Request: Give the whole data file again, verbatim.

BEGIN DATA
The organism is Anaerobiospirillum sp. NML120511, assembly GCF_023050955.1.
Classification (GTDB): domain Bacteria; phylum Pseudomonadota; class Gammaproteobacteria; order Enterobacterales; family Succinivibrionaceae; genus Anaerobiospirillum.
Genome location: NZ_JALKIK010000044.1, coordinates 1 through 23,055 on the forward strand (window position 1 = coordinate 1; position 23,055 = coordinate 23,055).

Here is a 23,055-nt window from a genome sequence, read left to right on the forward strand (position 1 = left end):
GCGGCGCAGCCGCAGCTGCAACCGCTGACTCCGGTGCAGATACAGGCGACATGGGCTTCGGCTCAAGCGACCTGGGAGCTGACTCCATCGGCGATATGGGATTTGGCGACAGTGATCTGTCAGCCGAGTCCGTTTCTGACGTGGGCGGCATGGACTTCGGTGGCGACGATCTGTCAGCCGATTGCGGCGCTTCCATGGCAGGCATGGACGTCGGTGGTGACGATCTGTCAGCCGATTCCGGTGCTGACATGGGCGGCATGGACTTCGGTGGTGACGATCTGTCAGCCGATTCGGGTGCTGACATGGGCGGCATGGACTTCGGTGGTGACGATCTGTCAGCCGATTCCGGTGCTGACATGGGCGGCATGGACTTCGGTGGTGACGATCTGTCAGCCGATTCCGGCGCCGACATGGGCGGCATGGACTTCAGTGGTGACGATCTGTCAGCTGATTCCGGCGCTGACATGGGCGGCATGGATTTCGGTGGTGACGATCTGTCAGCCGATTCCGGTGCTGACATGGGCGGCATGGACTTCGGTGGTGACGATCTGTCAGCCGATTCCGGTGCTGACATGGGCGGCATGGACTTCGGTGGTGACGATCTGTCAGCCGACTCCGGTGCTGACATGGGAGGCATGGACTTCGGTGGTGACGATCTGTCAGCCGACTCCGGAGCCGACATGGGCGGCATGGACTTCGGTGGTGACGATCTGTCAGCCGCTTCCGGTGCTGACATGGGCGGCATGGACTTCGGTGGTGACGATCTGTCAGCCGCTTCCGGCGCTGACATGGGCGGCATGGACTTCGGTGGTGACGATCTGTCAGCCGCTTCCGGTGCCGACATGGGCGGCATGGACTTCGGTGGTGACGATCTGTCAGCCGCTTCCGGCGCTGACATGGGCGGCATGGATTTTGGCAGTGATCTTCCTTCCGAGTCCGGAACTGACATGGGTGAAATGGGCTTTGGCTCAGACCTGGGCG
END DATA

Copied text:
The organism is Anaerobiospirillum sp. NML120511, assembly GCF_023050955.1.
Classification (GTDB): domain Bacteria; phylum Pseudomonadota; class Gammaproteobacteria; order Enterobacterales; family Succinivibrionaceae; genus Anaerobiospirillum.
Genome location: NZ_JALKIK010000044.1, coordinates 1 through 23,055 on the forward strand (window position 1 = coordinate 1; position 23,055 = coordinate 23,055).

Here is a 23,055-nt window from a genome sequence, read left to right on the forward strand (position 1 = left end):
GCGGCGCAGCCGCAGCTGCAACCGCTGACTCCGGTGCAGATACAGGCGACATGGGCTTCGGCTCAAGCGACCTGGGAGCTGACTCCATCGGCGATATGGGATTTGGCGACAGTGATCTGTCAGCCGAGTCCGTTTCTGACGTGGGCGGCATGGACTTCGGTGGCGACGATCTGTCAGCCGATTGCGGCGCTTCCATGGCAGGCATGGACGTCGGTGGTGACGATCTGTCAGCCGATTCCGGTGCTGACATGGGCGGCATGGACTTCGGTGGTGACGATCTGTCAGCCGATTCGGGTGCTGACATGGGCGGCATGGACTTCGGTGGTGACGATCTGTCAGCCGATTCCGGTGCTGACATGGGCGGCATGGACTTCGGTGGTGACGATCTGTCAGCCGATTCCGGCGCCGACATGGGCGGCATGGACTTCAGTGGTGACGATCTGTCAGCTGATTCCGGCGCTGACATGGGCGGCATGGATTTCGGTGGTGACGATCTGTCAGCCGATTCCGGTGCTGACATGGGCGGCATGGACTTCGGTGGTGACGATCTGTCAGCCGATTCCGGTGCTGACATGGGCGGCATGGACTTCGGTGGTGACGATCTGTCAGCCGACTCCGGTGCTGACATGGGAGGCATGGACTTCGGTGGTGACGATCTGTCAGCCGACTCCGGAGCCGACATGGGCGGCATGGACTTCGGTGGTGACGATCTGTCAGCCGCTTCCGGTGCTGACATGGGCGGCATGGACTTCGGTGGTGACGATCTGTCAGCCGCTTCCGGCGCTGACATGGGCGGCATGGACTTCGGTGGTGACGATCTGTCAGCCGCTTCCGGTGCCGACATGGGCGGCATGGACTTCGGTGGTGACGATCTGTCAGCCGCTTCCGGCGCTGACATGGGCGGCATGGATTTTGGCAGTGATCTTCCTTCCGAGTCCGGAACTGACATGGGTGAAATGGGCTTTGGCTCAGACCTGGGCG